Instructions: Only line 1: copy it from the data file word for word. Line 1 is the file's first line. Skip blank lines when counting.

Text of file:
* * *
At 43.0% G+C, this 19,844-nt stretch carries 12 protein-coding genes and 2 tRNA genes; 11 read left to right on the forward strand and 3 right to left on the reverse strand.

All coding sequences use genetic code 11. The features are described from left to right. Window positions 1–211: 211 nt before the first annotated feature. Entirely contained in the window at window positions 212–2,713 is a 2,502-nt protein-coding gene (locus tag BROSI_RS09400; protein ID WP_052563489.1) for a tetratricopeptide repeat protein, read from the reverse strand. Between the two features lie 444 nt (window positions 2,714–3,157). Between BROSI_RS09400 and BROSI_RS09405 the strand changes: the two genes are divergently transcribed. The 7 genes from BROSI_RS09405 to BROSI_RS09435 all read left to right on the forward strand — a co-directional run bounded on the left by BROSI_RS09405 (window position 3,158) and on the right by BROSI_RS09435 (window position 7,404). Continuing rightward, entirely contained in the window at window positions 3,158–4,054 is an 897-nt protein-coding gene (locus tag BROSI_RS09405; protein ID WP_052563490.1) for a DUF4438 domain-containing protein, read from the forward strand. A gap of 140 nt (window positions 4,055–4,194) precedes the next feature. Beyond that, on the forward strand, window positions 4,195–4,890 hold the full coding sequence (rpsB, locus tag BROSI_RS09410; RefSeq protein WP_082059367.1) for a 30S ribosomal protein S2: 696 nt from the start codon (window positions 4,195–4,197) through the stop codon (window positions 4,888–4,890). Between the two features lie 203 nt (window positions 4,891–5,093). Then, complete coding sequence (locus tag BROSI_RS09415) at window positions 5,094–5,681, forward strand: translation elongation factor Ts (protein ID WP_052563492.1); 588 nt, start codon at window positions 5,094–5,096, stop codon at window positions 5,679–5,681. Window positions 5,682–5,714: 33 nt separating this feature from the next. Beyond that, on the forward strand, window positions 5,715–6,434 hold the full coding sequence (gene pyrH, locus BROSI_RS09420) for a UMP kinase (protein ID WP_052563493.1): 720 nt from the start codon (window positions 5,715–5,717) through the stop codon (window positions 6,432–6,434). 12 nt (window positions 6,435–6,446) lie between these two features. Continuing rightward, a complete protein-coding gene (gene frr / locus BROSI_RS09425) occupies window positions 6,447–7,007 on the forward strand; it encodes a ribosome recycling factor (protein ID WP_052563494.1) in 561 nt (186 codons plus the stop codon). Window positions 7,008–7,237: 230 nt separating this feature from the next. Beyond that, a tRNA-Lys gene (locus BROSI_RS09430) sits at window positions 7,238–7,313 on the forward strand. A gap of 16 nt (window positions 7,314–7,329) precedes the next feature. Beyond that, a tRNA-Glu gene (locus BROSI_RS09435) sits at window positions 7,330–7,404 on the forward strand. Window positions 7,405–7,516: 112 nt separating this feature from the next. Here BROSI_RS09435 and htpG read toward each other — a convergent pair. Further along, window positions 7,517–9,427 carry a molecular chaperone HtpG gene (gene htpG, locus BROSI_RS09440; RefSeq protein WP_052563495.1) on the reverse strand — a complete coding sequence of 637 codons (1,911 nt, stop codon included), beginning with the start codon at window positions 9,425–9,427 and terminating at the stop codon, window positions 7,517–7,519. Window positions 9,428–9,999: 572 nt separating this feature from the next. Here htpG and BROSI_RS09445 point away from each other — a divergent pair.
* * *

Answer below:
At 43.0% G+C, this 19,844-nt stretch carries 12 protein-coding genes and 2 tRNA genes; 11 read left to right on the forward strand and 3 right to left on the reverse strand.